Creating your wedding day timeline is one of my biggest tasks as a wedding planner. We create a master timeline that includes every piece of timing information, a friends & family timeline, and then a timeline for every vendor involved in the wedding. With an average of 10 vendors per event, there is a lot of managing the comings and goings of a lot of people. If you are putting together a timeline on your own or just want to have an idea of what to expect, then you are in the right place!
First, as you start to have logistics and timeline thoughts, start writing them down. Keep a note on your phone or a Google Doc just to keep those specific thoughts in one place.
Here are some things I want you to think through & ask yourself:
- How many locations do you have and what is the travel time between them all?
For example, are you getting ready at a hotel, but then the ceremony is at your church and then reception elsewhere? How will everyone get to all of those locations and what is the driving distance/time?
- Are you having a first look where you will see your fiance before the ceremony or will the first time you see each other be at the ceremony?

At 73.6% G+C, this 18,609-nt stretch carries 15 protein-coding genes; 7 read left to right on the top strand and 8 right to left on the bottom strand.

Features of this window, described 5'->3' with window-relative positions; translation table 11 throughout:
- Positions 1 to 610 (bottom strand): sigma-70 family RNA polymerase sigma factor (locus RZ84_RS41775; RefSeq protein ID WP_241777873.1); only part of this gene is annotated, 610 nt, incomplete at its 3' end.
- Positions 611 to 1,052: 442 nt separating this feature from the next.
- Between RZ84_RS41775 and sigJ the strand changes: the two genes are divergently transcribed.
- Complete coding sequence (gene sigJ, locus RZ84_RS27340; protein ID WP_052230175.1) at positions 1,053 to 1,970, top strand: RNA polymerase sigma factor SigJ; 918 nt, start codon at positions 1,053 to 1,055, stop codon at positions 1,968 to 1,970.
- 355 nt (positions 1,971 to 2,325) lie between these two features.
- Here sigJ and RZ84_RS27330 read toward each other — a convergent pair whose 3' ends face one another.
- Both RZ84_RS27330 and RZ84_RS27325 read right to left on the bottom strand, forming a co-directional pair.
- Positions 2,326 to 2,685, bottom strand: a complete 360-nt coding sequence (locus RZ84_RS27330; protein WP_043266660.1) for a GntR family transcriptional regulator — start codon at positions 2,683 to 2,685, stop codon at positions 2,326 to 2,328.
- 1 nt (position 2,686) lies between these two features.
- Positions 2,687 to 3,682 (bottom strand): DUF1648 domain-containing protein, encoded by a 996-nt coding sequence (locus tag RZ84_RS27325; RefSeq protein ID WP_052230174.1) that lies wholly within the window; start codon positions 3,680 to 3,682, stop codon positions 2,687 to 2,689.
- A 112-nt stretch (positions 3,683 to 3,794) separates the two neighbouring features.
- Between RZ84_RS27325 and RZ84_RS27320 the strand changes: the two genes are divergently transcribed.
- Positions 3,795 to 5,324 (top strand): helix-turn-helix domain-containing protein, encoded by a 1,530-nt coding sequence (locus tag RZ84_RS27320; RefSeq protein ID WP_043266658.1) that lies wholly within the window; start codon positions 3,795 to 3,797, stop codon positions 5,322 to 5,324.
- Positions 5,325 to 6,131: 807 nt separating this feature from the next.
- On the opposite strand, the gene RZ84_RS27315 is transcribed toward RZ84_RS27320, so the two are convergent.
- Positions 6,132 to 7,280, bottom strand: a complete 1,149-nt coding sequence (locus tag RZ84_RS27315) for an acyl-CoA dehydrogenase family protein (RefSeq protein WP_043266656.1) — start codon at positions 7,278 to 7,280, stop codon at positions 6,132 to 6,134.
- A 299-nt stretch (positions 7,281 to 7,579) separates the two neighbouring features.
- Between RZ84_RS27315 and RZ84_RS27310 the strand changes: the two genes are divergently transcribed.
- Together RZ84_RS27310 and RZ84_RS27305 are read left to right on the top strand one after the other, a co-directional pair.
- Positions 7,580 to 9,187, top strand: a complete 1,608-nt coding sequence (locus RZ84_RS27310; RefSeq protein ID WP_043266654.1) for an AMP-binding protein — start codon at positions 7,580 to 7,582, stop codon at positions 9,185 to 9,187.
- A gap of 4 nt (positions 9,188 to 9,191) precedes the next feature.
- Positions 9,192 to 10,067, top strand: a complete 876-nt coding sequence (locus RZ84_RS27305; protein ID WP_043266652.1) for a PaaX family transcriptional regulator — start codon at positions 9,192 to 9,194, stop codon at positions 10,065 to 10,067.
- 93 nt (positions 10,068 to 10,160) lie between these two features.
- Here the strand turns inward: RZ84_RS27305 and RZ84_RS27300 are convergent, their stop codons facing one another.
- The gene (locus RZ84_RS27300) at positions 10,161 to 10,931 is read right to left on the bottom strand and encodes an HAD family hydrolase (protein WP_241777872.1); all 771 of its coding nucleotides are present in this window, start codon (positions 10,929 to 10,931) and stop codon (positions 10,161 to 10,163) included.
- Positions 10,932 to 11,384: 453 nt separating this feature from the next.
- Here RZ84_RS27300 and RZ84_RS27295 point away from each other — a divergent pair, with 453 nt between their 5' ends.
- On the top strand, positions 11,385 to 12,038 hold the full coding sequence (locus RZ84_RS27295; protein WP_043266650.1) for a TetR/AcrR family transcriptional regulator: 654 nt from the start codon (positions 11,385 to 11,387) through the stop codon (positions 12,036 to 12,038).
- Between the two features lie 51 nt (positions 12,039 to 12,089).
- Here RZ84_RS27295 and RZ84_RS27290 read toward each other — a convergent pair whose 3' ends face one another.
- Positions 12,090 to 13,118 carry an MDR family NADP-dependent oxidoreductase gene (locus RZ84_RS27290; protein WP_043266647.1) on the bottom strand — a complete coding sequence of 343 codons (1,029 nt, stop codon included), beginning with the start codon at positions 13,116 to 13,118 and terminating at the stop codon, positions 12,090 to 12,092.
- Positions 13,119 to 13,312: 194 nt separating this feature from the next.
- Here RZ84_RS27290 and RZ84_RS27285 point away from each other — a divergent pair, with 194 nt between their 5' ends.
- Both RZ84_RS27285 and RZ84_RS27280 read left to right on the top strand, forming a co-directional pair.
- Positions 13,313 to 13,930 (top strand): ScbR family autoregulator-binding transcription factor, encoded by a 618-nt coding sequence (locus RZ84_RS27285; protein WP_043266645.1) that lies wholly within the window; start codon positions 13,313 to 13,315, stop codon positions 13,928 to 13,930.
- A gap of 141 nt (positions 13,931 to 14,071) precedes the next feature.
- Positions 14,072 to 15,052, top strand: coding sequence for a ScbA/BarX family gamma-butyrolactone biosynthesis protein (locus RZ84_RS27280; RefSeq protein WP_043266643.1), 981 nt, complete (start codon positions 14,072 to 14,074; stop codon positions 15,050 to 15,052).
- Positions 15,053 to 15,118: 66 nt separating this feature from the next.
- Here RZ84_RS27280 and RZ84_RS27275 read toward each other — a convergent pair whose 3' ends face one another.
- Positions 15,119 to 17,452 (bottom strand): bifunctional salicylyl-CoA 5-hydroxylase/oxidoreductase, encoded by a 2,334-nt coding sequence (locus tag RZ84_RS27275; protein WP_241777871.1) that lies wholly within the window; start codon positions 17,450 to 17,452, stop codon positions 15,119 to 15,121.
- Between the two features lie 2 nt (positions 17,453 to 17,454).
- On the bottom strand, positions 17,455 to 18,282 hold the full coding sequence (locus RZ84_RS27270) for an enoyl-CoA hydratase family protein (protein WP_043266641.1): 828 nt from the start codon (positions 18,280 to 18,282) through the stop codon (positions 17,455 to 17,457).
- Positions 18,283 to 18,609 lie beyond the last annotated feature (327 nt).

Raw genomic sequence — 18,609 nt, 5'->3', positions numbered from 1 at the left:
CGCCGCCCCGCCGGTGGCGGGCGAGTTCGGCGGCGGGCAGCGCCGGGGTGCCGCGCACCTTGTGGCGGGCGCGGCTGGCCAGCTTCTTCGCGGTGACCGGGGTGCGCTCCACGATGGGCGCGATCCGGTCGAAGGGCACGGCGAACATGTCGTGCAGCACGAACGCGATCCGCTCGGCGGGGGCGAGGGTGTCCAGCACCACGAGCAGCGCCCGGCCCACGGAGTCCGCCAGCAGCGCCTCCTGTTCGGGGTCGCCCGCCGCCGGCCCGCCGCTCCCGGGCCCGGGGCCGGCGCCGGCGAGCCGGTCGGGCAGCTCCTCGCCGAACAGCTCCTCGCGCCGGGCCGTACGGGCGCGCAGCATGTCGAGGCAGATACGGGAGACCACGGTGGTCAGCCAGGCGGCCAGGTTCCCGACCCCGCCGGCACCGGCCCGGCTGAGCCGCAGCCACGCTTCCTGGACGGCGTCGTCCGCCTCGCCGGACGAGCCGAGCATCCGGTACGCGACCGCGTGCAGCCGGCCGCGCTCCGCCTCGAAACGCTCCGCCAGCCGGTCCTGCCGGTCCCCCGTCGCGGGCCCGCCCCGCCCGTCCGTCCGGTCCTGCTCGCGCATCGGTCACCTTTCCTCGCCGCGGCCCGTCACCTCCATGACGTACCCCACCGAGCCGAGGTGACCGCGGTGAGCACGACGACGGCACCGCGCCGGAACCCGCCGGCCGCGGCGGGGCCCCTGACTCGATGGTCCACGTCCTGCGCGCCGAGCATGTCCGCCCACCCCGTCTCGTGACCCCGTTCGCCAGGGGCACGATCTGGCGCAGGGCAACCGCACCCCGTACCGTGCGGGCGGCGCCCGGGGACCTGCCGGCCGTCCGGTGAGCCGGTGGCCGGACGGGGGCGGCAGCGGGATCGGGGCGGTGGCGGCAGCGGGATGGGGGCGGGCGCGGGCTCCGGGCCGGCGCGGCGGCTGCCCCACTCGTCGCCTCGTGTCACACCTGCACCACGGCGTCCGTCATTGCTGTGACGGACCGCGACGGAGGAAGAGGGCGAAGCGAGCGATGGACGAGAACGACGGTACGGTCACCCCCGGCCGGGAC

If you are doing a first look, I typically assume there will be three hours of photography from when the bride puts on her dress through photos complete one hour prior to the ceremony. If you are not doing a first look, typically photos take 1.5 hours prior to the ceremony, and at least an hour after the ceremony.
- What is the length of time you have your photographer/videographer?
This is super important as you start to plan your timeline as you want to be sure all those special moments are captured. Typically, eight hours of photography coverage can be enough, but it all really depends on the time of the ceremony and reception and all the details in between. If you have less than eight hours, work with your photo & video team on strategic scheduling or consider adding hours to your service.
- What are the ceremonies or traditions taking place at the reception?
For example, first dances, toasts, sorority/fraternity songs, money dance, bouquet & garter toss, or special cultural ceremonies. They are all great but take time and need to be scheduled. Consider this when planning.
I hope this helps you get going in working on your wedding day timeline. To help you get started, I am sharing the exact form I use when putting together a client’s timeline. It will help you gather all the important information you need from each vendor on your team to put the timeline puzzle together. Grab yours here. If you are looking for more help, check out our wedding timeline workbook here, which includes a vendor confirmation worksheet.